One common analogy for the mitochondria (singular mitochondrion) is a powerhouse, as mitochondria create energy for the cell. Mitochondria are sometimes called the furnace of the cell as well. Like a powerhouse or furnace, mitochondria take in basic fuel stuff and generate energy from it: a furnace generates heat energy, and a powerhouse generates electricity, whereas mitochondria generate ATP.
ATP is a chemical that is found throughout all the domains of life, from dandelions to amoebas to tuna fish, mushrooms and people. Food is made (as in plants) or eaten (as in animals) and ultimately broken down into ATP to create chemical energy for being alive. The process of creating ATP from food is called the citric acid cycle.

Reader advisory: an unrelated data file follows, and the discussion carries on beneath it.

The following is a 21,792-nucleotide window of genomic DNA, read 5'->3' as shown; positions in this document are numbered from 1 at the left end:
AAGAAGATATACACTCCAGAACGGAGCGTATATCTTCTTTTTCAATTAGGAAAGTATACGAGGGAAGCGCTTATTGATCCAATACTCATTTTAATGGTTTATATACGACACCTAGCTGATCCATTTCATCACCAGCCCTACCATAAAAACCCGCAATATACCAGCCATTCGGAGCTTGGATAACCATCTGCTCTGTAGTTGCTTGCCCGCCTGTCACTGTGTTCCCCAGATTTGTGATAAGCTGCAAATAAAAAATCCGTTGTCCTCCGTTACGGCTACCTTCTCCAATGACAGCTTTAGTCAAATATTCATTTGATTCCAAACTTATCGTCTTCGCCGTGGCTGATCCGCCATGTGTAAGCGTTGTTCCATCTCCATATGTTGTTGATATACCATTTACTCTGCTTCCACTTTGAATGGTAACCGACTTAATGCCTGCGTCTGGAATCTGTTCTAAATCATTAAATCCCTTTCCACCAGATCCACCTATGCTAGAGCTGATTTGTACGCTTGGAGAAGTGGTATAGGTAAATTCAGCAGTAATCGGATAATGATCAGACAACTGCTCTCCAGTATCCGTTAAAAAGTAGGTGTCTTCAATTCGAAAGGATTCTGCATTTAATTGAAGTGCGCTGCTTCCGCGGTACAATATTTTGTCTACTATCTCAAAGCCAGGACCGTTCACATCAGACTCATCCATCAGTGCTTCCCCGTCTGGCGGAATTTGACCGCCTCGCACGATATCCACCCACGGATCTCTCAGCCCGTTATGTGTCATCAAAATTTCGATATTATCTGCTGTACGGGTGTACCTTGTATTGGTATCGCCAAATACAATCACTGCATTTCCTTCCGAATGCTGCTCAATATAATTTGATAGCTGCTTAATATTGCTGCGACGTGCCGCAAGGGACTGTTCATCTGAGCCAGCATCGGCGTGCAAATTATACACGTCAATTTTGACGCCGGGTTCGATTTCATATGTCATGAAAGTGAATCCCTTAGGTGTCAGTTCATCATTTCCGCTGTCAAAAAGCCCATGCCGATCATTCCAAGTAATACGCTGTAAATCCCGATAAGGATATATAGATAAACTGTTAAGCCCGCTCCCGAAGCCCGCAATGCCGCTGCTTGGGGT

Mitochondria take in nutrients floating in the cytoplasm and break them down within their inner membranes using enzymes specialized for the task. Among the chemicals involved is the familiar citric acid, found in fruits such as oranges and lemons, but here involved in the splitting of molecules for energy generation. Once the ATP is made, it is removed from the relatively impermeable inner membrane by a chemical called ATP translocase.
There are multiple mitochondria within a single cell, and all of them work to generate the vital ATP. Cells that are more active contain more ATP, carrying their powerhouses within them for swift and efficient production of the energy they need.